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Psalm 60 by Alexander Maclaren

Psalm 60 by Alexander Maclaren

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Published by glennpease
PSALM LX.

1 O God, Thou bast cast us off, hast broken u%
Hast been angry with us — restore us again.
PSALM LX.

1 O God, Thou bast cast us off, hast broken u%
Hast been angry with us — restore us again.

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Published by: glennpease on Sep 20, 2013
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PSALM 60 BY ALEXADER MACLAREPSALM LX.1 O God, Thou bast cast us off, hast broken u%Hast been angry with us — restore us again.2 Thou hast shaken the land, hast rent it-Heal its breaches, for it trembles.3 Thou hast made Thy people see hard things,Thou hast given them to drink reeling as wine.4 Thou hast given a banner to them that fear Thee,[Only] that they may flee before the bow. Selah.5 That Thy beloved ones may be delivered,Save with Thy right hand, and answer us.6 God has spoken in His holiness, — I will exult :I will divide Shechem, and measure out the valley of Succotl7 Mine is Gilead, and mine Manasseh,And Ephraim is the strength of my head,Judah, my baton of command.8 Moab is my wash basin,Upon Edom will I throw my shoe,Because of me, Philistia, shout aloud.9 Who will bring me into the fenced city tWho has guided me into Edom ?io Hast not Thou, O God, cast us off?And goest not out, O God, with our hosts.
 
1 1 Give us help from the oppressor,For vain is help of man.12 In God we shall do prowess :And He, He will tread down our oppressors.THIS psalm has evidently a definite historical back-ground. Israel has been worsted in fight, butstill continues its campaign against Edom. MeditatingVOL. II. 2 °9 14310 THE PSALMSon God's promises, the psalmist anticipates victory,which will cover defeat and perfect partial successes,and seeks to breathe his own spirit of confidence intcthe ranks of his countrymen. But the circumstancesanswering to those required by the psalm are hard tcfind. The date assigned by the superscription cannotbe called satisfactory ; for David's war there referred tc(2 Sam. viii.) had no such stunning defeats as are herelamented. The Divine Oracle, of which the substanceis given in the central part of the psalm, affords butdubious indications of date. At first sight it seems toimply the union of all the tribes in one kingdom, andtherefore to favour the Davidic authorship. But itmay be a question whether the united Israel of theOracle is fact or prophecy. To one school of com-mentators, the mention of Ephraim in conjunction withJudah is token that the psalm is prior to the greatrevolt ; to another, it is proof positive that the date isafter the destruction of the northern kingdom. TheMaccabean date is favoured by Olshausen, Hitzig, andCheyne among moderns; but, apart from other objec-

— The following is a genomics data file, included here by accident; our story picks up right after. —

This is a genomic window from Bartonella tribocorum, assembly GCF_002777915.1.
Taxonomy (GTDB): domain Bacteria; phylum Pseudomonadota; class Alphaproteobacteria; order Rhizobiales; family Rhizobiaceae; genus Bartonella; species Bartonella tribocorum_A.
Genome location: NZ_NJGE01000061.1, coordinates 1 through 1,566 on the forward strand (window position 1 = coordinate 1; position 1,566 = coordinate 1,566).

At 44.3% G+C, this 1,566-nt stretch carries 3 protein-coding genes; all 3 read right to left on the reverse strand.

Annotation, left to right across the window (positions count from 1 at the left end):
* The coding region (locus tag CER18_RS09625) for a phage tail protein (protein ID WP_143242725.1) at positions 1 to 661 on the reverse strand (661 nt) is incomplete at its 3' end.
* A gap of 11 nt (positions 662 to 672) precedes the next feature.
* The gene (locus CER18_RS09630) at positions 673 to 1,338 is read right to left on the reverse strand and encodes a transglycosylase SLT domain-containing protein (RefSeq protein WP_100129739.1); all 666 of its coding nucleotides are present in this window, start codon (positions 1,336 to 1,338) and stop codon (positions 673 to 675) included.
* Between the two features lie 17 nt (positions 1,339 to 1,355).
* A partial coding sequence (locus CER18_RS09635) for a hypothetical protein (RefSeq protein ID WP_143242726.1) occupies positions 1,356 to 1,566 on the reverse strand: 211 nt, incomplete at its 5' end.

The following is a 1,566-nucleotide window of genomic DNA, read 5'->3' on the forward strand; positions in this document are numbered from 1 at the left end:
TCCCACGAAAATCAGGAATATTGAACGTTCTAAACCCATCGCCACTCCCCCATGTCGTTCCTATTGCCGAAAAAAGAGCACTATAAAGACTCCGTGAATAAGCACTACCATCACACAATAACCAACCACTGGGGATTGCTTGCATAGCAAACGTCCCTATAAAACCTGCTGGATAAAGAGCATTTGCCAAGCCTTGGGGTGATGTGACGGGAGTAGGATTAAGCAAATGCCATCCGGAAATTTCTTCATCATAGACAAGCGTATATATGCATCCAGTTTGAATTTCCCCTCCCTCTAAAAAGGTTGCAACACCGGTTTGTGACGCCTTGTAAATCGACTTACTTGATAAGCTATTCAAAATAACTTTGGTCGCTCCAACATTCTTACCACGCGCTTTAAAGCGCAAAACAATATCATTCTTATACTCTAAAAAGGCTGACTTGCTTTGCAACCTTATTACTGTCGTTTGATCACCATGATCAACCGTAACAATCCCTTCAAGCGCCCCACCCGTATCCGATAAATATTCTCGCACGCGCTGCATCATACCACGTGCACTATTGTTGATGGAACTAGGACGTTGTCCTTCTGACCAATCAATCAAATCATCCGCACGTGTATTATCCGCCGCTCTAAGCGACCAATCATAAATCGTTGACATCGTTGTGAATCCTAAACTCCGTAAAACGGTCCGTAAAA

tions, the reappearance of w. 5-12 in Psalm cviii.implies that this piece of Hebrew psalmody wasalready venerable when a later compiler wove partof it into that psalm. On the whole, the Davidicauthorship is possible, though clogged with the difficultyalready mentioned. But the safest conclusion seemsto be Baethgen's modest one, which contrasts stronglywith the confident assertions of some other critics — namely, that assured certainty in dating the psalm " isno longer possible."It falls into three parts of four verses each, of whichthe first (w. 1-4) is complaint of defeat and prayer forhelp; the second (w. 5-8), a Divine Oracle assuringIx.] THE PSALMS anvictory; and the third (w. 9-12), the flash of freshhope kindled by that God's-word.The first part blends complaint and prayer in thefirst pair of verses, in each of which there is, first, adescription of the desperate state of Israel, and thena cry for help. The nation is broken, as a wallis broken down, or as an army whose ordered ranksare shattered and scattered. Some crushing defeat ismeant, which in ver. 2 is further described as an earth-quake. The land trembles, and then gapes in hideousclefts, and houses become gaunt ruins. The state isdisorganised as in consequence of defeat. It is anunpoetical mixture of fact and figure to see in the"rending" of the land allusion to the separation of the kingdoms, especially as that was not the result of defeat.There is almost a tone of wonder in the designationof Israel as " Thy people," so sadly does the fate metedout to them contrast with their name. Stranger still

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